Economists and business people have detailed in recent weeks the consequences for our economy and unemployment if South Africa is no longer part of the Agoa agreement.

Pandor's department has also unleashed hell on the premier of the Western Cape, Alan Winde, because he dared to travel to Washington to argue that South Africa should not be kicked out of Agoa. But the Western Cape fruit and nut industry would be particularly hard hit, and that makes it Winde's business. And he consulted trade and industry minister Ebrahim Patel before leaving for the US.

“As a public servant and proudly South African, it is my duty to step in to try to secure our trade ties as the province stands to lose much more from an economic standpoint if South Africa's eligibility status to Agoa is not renewed," said Winde.

The government should encourage and support Winde in the hope that he will help persuade American lawmakers. But the ANC's wounded pride seems to be more important than the prosperity of the people of South Africa.

The same false pride was revealed at last week's summit between business leaders and the government when Ramaphosa warned the business community never to say they “help" the government because it would create the impression that his administration is inept. They should say they “work with" the government.

A turd by any other name will smell as foul.

Rats are jumping off the ship

The government owes the country's filthy rich nothing and doesn't need to grovel at their feet. But the uncomfortable truth is that we desperately need their capital, entrepreneurship and tax contributions.

According to the recent Africa Wealth Report by Henley & Partners, the number of South Africans with more than $1m in investable wealth has decreased by 690 to 37,800 due to emigration in the past year. The number of dollar millionaires in the country has declined by 21% in the last decade.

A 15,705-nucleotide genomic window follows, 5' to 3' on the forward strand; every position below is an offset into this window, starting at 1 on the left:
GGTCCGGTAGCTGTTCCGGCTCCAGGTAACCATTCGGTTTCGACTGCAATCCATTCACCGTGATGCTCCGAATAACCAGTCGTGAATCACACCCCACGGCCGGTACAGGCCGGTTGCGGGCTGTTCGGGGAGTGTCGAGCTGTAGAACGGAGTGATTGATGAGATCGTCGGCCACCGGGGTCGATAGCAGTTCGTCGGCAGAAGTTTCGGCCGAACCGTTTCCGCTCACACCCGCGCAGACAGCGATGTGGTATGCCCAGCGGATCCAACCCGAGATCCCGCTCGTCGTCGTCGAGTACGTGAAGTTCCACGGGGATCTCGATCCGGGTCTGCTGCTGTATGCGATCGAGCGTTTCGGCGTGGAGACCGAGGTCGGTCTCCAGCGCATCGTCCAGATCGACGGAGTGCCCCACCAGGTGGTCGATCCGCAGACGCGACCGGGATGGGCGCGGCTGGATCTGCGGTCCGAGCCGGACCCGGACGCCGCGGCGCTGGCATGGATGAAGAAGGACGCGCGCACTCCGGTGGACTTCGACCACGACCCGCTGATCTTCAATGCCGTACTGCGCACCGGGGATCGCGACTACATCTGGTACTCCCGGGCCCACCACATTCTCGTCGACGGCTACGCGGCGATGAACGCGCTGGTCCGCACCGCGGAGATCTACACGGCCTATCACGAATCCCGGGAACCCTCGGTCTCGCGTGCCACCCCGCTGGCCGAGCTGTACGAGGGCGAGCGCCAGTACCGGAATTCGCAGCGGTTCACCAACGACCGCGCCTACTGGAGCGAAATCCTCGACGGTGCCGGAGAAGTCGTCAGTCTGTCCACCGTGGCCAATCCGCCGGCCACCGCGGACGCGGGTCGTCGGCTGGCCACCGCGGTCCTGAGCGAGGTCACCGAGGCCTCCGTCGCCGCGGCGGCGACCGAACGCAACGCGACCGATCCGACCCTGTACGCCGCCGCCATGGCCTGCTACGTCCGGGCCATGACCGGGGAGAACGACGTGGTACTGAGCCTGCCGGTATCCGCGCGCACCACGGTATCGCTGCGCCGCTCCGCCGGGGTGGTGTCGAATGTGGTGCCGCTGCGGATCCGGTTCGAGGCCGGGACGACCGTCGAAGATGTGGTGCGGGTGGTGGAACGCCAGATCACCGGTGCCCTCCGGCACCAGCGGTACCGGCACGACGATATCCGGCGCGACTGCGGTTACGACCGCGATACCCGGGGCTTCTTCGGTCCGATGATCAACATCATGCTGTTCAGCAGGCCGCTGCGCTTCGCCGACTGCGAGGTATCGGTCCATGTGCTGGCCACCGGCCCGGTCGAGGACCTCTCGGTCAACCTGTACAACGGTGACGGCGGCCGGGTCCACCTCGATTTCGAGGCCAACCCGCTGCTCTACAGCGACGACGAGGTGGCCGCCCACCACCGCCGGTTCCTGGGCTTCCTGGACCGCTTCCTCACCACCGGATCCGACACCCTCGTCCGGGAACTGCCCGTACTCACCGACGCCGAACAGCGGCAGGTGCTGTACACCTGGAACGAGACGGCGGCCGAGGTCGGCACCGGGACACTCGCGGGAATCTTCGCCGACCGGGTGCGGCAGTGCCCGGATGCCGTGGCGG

The editor of the Financial Mail, Rob Rose, writes this week that wealthy people worldwide are leaving their countries of origin. “But what is worrying is that the more competitive countries attract new talent back to replace those who've left. And while 100 wealthy people did return to South Africa last year, this was overshadowed by the 500 who left."

Listen to Uncle Noam

Here I am again with my admiration for Noam Chomsky, one of the greatest thinkers of our time who is as sharp as ever at 94.

That silly idiot Piers Morgan recently interviewed him. Fortunately, Morgan realised he was completely out of his depth and, contrary to his usual habit, let Chomsky speak without constant interruptions. The result is an intelligent and insightful interview.

Chomsky said his favourite American president was Franklin D Roosevelt. He described Donald Trump as a megalomaniac and psychopath who would establish a proto-fascist state if he became president again — a “disaster for the world".

Do yourself a favour and watch it, even if you don't agree. He also talks about Brexit, wokeism, critical race theory, and provides an insightful analysis of the conflict between the US and China.

♦ VWB ♦